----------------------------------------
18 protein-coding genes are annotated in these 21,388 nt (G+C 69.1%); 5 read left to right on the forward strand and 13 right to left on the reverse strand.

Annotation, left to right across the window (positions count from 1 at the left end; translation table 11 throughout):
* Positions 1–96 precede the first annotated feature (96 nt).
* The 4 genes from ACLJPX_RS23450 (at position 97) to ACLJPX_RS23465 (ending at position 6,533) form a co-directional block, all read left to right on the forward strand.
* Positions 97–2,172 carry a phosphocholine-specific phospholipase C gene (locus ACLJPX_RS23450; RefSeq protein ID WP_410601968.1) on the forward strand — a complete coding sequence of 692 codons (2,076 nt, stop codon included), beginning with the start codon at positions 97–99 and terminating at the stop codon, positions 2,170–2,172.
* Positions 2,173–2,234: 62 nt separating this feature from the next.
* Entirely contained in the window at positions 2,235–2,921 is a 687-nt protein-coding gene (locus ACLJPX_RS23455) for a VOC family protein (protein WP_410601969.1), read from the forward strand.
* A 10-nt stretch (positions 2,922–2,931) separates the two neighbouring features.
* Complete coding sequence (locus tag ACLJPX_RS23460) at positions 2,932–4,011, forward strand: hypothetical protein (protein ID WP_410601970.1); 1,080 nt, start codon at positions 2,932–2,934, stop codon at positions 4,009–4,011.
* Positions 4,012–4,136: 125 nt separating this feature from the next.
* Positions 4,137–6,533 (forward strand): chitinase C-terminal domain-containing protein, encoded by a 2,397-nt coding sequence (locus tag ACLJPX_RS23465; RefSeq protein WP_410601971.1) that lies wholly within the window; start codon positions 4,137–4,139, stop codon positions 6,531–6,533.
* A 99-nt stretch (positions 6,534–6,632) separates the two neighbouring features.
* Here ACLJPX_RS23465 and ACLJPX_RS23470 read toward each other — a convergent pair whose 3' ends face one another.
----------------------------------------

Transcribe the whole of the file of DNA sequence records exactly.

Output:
18 protein-coding genes are annotated in these 21,388 nt (G+C 69.1%); 5 read left to right on the forward strand and 13 right to left on the reverse strand.

Annotation, left to right across the window (positions count from 1 at the left end; translation table 11 throughout):
* Positions 1–96 precede the first annotated feature (96 nt).
* The 4 genes from ACLJPX_RS23450 (at position 97) to ACLJPX_RS23465 (ending at position 6,533) form a co-directional block, all read left to right on the forward strand.
* Positions 97–2,172 carry a phosphocholine-specific phospholipase C gene (locus ACLJPX_RS23450; RefSeq protein ID WP_410601968.1) on the forward strand — a complete coding sequence of 692 codons (2,076 nt, stop codon included), beginning with the start codon at positions 97–99 and terminating at the stop codon, positions 2,170–2,172.
* Positions 2,173–2,234: 62 nt separating this feature from the next.
* Entirely contained in the window at positions 2,235–2,921 is a 687-nt protein-coding gene (locus ACLJPX_RS23455) for a VOC family protein (protein WP_410601969.1), read from the forward strand.
* A 10-nt stretch (positions 2,922–2,931) separates the two neighbouring features.
* Complete coding sequence (locus tag ACLJPX_RS23460) at positions 2,932–4,011, forward strand: hypothetical protein (protein ID WP_410601970.1); 1,080 nt, start codon at positions 2,932–2,934, stop codon at positions 4,009–4,011.
* Positions 4,012–4,136: 125 nt separating this feature from the next.
* Positions 4,137–6,533 (forward strand): chitinase C-terminal domain-containing protein, encoded by a 2,397-nt coding sequence (locus tag ACLJPX_RS23465; RefSeq protein WP_410601971.1) that lies wholly within the window; start codon positions 4,137–4,139, stop codon positions 6,531–6,533.
* A 99-nt stretch (positions 6,534–6,632) separates the two neighbouring features.
* Here ACLJPX_RS23465 and ACLJPX_RS23470 read toward each other — a convergent pair whose 3' ends face one another.